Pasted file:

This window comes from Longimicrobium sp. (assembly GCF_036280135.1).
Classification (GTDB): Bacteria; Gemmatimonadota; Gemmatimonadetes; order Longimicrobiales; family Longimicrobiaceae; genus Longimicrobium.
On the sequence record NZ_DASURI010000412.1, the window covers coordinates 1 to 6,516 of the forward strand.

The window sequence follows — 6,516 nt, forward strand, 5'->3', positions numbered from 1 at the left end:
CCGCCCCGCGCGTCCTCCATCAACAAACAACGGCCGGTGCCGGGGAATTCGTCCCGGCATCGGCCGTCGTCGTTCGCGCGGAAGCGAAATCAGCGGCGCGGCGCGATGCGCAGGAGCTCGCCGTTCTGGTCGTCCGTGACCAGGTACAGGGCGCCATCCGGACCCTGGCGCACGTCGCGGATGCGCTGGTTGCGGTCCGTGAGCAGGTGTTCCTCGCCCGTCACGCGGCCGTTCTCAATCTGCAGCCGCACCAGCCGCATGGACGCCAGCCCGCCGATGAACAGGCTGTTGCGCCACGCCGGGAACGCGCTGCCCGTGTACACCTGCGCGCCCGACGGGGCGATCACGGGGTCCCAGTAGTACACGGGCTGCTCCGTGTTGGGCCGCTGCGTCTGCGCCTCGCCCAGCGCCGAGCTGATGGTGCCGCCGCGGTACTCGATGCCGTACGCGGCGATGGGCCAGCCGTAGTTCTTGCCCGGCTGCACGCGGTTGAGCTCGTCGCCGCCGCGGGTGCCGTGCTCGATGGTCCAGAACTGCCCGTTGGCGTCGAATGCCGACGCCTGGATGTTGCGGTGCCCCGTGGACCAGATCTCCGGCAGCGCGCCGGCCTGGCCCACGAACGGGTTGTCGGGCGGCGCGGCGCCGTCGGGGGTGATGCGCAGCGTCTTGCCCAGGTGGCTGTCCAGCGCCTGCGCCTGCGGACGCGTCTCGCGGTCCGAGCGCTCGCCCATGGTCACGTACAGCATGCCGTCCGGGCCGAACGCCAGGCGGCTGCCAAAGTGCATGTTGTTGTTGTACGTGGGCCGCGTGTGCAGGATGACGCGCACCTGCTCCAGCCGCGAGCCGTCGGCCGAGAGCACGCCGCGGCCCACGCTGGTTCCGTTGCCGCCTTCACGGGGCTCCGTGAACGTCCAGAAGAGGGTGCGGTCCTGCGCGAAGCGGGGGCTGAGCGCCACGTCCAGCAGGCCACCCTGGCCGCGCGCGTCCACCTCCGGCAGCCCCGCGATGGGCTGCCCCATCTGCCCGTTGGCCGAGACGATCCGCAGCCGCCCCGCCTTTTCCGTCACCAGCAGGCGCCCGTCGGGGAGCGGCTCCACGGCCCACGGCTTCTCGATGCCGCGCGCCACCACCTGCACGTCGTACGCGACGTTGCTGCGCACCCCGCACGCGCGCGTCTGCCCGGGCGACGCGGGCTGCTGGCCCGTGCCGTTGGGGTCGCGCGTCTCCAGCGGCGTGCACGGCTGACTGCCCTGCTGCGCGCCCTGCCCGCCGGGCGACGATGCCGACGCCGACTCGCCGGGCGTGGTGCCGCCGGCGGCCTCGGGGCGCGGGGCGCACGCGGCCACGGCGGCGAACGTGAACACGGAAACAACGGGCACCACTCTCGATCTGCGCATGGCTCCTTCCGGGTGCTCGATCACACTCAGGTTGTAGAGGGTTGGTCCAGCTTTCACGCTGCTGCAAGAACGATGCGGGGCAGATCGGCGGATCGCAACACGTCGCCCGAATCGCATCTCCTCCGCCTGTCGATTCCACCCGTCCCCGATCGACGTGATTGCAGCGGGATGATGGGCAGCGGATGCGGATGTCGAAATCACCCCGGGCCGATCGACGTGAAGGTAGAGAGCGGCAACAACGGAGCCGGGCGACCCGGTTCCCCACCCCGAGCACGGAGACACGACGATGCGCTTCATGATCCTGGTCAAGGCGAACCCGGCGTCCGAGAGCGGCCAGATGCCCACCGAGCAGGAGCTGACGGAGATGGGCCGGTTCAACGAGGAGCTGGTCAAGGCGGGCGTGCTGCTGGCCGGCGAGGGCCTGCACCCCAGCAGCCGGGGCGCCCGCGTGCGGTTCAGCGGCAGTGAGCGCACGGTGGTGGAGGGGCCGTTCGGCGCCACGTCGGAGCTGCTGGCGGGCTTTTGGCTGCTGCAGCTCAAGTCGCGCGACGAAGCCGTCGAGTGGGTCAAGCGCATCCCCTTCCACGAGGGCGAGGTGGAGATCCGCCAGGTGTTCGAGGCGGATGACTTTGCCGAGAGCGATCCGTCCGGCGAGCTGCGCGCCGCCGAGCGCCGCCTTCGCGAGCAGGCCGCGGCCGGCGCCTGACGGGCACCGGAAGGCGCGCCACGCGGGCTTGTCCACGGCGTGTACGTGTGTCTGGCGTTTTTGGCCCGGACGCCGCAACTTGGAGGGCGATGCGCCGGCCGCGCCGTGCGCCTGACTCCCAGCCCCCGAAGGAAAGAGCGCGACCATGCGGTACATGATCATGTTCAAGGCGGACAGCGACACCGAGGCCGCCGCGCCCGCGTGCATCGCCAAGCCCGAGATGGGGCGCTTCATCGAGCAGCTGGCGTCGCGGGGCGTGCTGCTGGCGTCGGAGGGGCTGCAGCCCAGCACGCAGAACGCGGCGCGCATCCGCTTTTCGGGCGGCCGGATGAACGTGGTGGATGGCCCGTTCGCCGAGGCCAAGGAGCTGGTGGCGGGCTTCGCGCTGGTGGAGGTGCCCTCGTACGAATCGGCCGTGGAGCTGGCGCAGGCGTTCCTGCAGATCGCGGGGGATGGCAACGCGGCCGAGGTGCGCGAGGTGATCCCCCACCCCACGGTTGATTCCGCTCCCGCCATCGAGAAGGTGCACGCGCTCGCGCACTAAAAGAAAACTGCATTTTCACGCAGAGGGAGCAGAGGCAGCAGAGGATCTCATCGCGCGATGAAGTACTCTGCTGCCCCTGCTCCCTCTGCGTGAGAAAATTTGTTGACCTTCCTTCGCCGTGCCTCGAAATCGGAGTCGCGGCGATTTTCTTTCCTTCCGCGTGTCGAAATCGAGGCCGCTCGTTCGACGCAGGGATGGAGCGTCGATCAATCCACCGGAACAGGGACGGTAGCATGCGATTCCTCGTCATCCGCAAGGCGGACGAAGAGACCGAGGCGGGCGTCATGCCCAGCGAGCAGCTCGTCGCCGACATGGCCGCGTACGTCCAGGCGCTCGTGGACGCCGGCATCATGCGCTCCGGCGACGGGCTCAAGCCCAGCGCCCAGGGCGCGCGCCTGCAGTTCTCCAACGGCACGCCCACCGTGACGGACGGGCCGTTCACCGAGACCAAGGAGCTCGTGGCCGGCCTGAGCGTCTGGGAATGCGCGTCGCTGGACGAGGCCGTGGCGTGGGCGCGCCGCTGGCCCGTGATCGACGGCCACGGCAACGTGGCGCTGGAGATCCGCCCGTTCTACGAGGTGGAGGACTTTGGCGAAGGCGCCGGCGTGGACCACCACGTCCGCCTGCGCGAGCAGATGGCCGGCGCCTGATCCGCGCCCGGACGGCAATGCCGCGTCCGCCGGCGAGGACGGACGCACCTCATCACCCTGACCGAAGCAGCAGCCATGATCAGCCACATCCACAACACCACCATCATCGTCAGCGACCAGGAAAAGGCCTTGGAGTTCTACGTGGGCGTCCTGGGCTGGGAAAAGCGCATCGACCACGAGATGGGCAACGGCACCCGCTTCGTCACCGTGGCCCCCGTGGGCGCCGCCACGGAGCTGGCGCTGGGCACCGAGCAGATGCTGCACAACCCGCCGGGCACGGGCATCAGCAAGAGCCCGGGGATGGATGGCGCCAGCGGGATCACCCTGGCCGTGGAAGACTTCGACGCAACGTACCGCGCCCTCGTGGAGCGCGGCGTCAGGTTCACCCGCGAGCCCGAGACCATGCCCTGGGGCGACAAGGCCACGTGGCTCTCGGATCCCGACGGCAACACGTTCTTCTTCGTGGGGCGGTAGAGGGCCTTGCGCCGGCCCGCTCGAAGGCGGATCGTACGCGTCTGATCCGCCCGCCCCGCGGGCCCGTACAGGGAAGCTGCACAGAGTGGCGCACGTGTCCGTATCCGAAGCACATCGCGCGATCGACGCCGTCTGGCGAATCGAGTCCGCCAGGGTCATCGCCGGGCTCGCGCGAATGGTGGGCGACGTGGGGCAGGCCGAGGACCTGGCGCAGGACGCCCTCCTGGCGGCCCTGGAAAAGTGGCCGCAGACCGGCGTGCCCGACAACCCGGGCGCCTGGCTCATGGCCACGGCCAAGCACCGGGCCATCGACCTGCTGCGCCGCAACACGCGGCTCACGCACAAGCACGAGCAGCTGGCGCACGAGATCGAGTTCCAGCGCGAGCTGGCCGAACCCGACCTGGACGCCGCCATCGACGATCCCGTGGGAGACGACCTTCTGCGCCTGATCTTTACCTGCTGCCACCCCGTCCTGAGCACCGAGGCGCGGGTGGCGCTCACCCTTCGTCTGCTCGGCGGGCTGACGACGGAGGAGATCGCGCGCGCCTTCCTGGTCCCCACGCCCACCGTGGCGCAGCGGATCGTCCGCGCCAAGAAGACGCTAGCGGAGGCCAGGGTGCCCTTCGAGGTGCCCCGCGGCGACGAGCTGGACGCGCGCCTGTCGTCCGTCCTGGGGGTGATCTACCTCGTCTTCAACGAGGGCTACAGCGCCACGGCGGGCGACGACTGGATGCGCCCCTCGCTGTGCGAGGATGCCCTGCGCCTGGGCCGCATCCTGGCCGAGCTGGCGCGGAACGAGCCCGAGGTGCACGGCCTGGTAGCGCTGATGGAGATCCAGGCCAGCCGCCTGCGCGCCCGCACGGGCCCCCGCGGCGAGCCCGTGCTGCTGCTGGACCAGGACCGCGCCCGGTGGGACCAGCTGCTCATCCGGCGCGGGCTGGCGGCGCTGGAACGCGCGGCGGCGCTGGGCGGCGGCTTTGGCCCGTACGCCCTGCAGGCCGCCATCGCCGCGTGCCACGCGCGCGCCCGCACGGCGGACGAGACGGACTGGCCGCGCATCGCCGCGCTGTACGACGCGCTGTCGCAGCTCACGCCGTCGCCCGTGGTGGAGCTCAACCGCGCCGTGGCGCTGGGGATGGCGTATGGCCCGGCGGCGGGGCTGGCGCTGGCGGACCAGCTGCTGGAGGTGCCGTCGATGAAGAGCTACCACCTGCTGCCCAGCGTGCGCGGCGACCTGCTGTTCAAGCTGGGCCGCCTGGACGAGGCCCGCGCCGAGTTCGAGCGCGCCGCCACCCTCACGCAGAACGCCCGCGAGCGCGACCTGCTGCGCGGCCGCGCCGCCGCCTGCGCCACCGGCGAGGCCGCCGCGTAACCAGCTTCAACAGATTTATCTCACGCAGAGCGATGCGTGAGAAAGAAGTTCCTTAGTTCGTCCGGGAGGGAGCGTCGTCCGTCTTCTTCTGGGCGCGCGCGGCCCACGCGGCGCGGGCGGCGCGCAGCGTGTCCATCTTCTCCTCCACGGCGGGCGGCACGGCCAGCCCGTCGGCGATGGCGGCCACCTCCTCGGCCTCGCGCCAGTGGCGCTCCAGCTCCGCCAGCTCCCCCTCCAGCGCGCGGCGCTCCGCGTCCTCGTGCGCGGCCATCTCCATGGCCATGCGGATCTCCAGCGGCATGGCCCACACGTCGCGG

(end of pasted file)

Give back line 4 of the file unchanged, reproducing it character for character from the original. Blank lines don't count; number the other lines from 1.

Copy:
The window sequence follows — 6,516 nt, forward strand, 5'->3', positions numbered from 1 at the left end: